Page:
Mrs. Deerhurst had declared that waiting for the decision was so bad for her nerves, that she must take her to Paris; and actually our dear old stupid fellow had not perceived what that meant, for the woman had let him part tenderly with Emily in London, with promises of writing, &c., the instant the case was decided. It passed his powers to suppose she could expose her daughter's heart to such a wreck. So he held up, cheerful and hopeful, thinking what a treasure of constancy he had! And when they had built their castle in New Zealand, they sent up Jaquey to call me to share it with them. Baby was asleep, and I went down; but when I heard the plan—it was cross to be so unsympathizing, but I did feel hurt and angry at their forgetting him; and I said, "I shall never leave Alured."

"Ursula! you could not stay by yourself," said Jaquey. And Bertram, who had hardly ever seen him, and could not care for him said it was nonsense, and even if there were a chance of the child living, I could not be left behind.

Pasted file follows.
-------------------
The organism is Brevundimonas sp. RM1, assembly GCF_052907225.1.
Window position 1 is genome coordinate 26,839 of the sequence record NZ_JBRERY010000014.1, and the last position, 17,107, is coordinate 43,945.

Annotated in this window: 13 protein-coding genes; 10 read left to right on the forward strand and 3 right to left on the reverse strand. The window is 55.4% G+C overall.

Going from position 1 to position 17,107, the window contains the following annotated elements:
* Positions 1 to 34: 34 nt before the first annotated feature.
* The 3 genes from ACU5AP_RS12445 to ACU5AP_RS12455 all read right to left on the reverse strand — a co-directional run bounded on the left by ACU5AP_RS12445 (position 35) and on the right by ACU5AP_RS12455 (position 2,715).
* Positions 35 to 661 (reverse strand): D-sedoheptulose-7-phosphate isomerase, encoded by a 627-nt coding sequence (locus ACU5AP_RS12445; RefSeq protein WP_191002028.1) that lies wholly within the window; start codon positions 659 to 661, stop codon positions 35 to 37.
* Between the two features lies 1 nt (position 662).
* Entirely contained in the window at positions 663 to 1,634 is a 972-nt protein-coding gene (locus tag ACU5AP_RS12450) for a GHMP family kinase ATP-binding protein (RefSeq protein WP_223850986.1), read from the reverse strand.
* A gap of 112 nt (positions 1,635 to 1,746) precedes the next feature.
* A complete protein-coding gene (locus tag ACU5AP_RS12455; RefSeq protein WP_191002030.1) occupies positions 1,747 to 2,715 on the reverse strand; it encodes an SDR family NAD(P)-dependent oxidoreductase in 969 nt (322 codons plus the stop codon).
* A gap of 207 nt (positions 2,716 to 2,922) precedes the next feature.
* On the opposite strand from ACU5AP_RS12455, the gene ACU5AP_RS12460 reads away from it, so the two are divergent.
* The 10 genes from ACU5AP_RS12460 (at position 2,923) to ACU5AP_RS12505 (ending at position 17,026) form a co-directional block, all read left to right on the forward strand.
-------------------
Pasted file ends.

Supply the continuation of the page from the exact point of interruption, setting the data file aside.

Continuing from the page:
I was wrought up, and broke out that he would and should live, and that I would come as a stranger, a nursery governess, and watch over him, and never abandon him to Hester.

"Never fear, Ursula," said Fulk, "if he lives, he will be in safe hands."

"Safe hands! What are safe hands for a child like that! Hester's, who only wishes him out of her way?"

"For shame!" the others said, and I answered that, of course, I did not think Hester meant ill by him, but that, where the doctors had said only love and care could save him—no care was safe where he was not loved; and I cried very, very bitterly, more than I had done even for my father, or for anything else before; and I fell into a storm of passion, at the cruelty of leaving the poor little thing, whom his dying mother had trusted to me, and declared I would never, never do it.

I was right in the main, it seems to me, but unjust and naughty in the way I did it; and when Fulk, with some hesitation, began to talk of my not being asked to go just yet—not while the child lived—I turned round in a really violent, naughty fit, with—"You too, Fulk, I thought you loved your little brother better than that? You only want to be rid of him, and leave him to Hester, and he will die in her hands."